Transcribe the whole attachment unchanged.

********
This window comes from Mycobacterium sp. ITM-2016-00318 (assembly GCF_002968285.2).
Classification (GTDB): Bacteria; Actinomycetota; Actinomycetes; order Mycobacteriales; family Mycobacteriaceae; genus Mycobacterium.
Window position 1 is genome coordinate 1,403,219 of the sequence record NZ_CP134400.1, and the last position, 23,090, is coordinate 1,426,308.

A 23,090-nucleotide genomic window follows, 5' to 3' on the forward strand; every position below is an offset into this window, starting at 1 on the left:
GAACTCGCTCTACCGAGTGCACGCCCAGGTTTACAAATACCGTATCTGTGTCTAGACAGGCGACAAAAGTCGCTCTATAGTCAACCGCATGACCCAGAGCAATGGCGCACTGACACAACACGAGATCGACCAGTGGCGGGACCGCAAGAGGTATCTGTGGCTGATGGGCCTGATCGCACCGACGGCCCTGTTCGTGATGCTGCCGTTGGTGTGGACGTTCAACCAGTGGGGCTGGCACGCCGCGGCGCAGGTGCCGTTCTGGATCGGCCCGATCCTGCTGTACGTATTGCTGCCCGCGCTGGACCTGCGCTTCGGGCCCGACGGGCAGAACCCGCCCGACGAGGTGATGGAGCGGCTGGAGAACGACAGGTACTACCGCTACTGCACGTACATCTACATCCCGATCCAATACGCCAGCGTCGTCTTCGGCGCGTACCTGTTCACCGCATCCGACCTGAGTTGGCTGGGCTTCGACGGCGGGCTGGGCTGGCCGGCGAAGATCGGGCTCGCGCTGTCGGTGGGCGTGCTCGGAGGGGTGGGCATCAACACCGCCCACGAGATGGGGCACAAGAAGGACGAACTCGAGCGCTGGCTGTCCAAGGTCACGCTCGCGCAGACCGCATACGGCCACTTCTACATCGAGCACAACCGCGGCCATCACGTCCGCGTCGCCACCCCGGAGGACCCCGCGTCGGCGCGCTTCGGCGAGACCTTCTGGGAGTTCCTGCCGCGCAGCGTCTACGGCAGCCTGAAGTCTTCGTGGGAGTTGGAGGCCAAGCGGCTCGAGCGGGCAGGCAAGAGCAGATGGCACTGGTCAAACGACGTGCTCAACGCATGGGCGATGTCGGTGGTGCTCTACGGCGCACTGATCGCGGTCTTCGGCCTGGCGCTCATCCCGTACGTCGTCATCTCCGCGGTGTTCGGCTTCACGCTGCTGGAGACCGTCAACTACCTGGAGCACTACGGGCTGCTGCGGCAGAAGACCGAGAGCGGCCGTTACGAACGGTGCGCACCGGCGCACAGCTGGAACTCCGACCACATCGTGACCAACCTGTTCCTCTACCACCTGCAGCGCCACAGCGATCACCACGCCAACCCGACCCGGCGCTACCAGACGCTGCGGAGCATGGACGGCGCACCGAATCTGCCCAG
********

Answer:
This window comes from Mycobacterium sp. ITM-2016-00318 (assembly GCF_002968285.2).
Classification (GTDB): Bacteria; Actinomycetota; Actinomycetes; order Mycobacteriales; family Mycobacteriaceae; genus Mycobacterium.
Window position 1 is genome coordinate 1,403,219 of the sequence record NZ_CP134400.1, and the last position, 23,090, is coordinate 1,426,308.

A 23,090-nucleotide genomic window follows, 5' to 3' on the forward strand; every position below is an offset into this window, starting at 1 on the left:
GAACTCGCTCTACCGAGTGCACGCCCAGGTTTACAAATACCGTATCTGTGTCTAGACAGGCGACAAAAGTCGCTCTATAGTCAACCGCATGACCCAGAGCAATGGCGCACTGACACAACACGAGATCGACCAGTGGCGGGACCGCAAGAGGTATCTGTGGCTGATGGGCCTGATCGCACCGACGGCCCTGTTCGTGATGCTGCCGTTGGTGTGGACGTTCAACCAGTGGGGCTGGCACGCCGCGGCGCAGGTGCCGTTCTGGATCGGCCCGATCCTGCTGTACGTATTGCTGCCCGCGCTGGACCTGCGCTTCGGGCCCGACGGGCAGAACCCGCCCGACGAGGTGATGGAGCGGCTGGAGAACGACAGGTACTACCGCTACTGCACGTACATCTACATCCCGATCCAATACGCCAGCGTCGTCTTCGGCGCGTACCTGTTCACCGCATCCGACCTGAGTTGGCTGGGCTTCGACGGCGGGCTGGGCTGGCCGGCGAAGATCGGGCTCGCGCTGTCGGTGGGCGTGCTCGGAGGGGTGGGCATCAACACCGCCCACGAGATGGGGCACAAGAAGGACGAACTCGAGCGCTGGCTGTCCAAGGTCACGCTCGCGCAGACCGCATACGGCCACTTCTACATCGAGCACAACCGCGGCCATCACGTCCGCGTCGCCACCCCGGAGGACCCCGCGTCGGCGCGCTTCGGCGAGACCTTCTGGGAGTTCCTGCCGCGCAGCGTCTACGGCAGCCTGAAGTCTTCGTGGGAGTTGGAGGCCAAGCGGCTCGAGCGGGCAGGCAAGAGCAGATGGCACTGGTCAAACGACGTGCTCAACGCATGGGCGATGTCGGTGGTGCTCTACGGCGCACTGATCGCGGTCTTCGGCCTGGCGCTCATCCCGTACGTCGTCATCTCCGCGGTGTTCGGCTTCACGCTGCTGGAGACCGTCAACTACCTGGAGCACTACGGGCTGCTGCGGCAGAAGACCGAGAGCGGCCGTTACGAACGGTGCGCACCGGCGCACAGCTGGAACTCCGACCACATCGTGACCAACCTGTTCCTCTACCACCTGCAGCGCCACAGCGATCACCACGCCAACCCGACCCGGCGCTACCAGACGCTGCGGAGCATGGACGGCGCACCGAATCTGCCCAG